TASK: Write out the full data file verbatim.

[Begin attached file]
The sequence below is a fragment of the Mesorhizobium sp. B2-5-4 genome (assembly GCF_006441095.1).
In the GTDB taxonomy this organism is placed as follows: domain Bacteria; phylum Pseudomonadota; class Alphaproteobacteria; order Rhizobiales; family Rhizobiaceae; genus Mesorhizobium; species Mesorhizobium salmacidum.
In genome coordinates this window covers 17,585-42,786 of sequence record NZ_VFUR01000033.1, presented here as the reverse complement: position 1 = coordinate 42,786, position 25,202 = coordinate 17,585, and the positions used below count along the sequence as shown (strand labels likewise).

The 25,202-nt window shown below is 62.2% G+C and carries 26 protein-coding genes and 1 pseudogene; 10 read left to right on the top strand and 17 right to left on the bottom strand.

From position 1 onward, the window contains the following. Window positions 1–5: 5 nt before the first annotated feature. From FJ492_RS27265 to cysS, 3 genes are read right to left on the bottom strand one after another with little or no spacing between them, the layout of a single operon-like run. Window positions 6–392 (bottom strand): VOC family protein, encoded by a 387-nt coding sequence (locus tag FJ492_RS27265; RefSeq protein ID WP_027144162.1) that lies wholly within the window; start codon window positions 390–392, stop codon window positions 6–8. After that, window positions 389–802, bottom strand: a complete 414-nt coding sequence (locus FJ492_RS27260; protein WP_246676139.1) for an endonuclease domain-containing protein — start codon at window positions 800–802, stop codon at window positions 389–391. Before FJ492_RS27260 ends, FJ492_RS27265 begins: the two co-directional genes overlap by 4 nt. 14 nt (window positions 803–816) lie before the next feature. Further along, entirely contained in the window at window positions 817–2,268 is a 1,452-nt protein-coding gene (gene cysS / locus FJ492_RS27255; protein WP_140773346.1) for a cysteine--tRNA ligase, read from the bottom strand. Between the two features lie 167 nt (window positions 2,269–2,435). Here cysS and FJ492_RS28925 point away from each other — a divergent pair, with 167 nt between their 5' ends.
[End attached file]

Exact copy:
The sequence below is a fragment of the Mesorhizobium sp. B2-5-4 genome (assembly GCF_006441095.1).
In the GTDB taxonomy this organism is placed as follows: domain Bacteria; phylum Pseudomonadota; class Alphaproteobacteria; order Rhizobiales; family Rhizobiaceae; genus Mesorhizobium; species Mesorhizobium salmacidum.
In genome coordinates this window covers 17,585-42,786 of sequence record NZ_VFUR01000033.1, presented here as the reverse complement: position 1 = coordinate 42,786, position 25,202 = coordinate 17,585, and the positions used below count along the sequence as shown (strand labels likewise).

The 25,202-nt window shown below is 62.2% G+C and carries 26 protein-coding genes and 1 pseudogene; 10 read left to right on the top strand and 17 right to left on the bottom strand.

From position 1 onward, the window contains the following. Window positions 1–5: 5 nt before the first annotated feature. From FJ492_RS27265 to cysS, 3 genes are read right to left on the bottom strand one after another with little or no spacing between them, the layout of a single operon-like run. Window positions 6–392 (bottom strand): VOC family protein, encoded by a 387-nt coding sequence (locus tag FJ492_RS27265; RefSeq protein ID WP_027144162.1) that lies wholly within the window; start codon window positions 390–392, stop codon window positions 6–8. After that, window positions 389–802, bottom strand: a complete 414-nt coding sequence (locus FJ492_RS27260; protein WP_246676139.1) for an endonuclease domain-containing protein — start codon at window positions 800–802, stop codon at window positions 389–391. Before FJ492_RS27260 ends, FJ492_RS27265 begins: the two co-directional genes overlap by 4 nt. 14 nt (window positions 803–816) lie before the next feature. Further along, entirely contained in the window at window positions 817–2,268 is a 1,452-nt protein-coding gene (gene cysS / locus FJ492_RS27255; protein WP_140773346.1) for a cysteine--tRNA ligase, read from the bottom strand. Between the two features lie 167 nt (window positions 2,269–2,435). Here cysS and FJ492_RS28925 point away from each other — a divergent pair, with 167 nt between their 5' ends.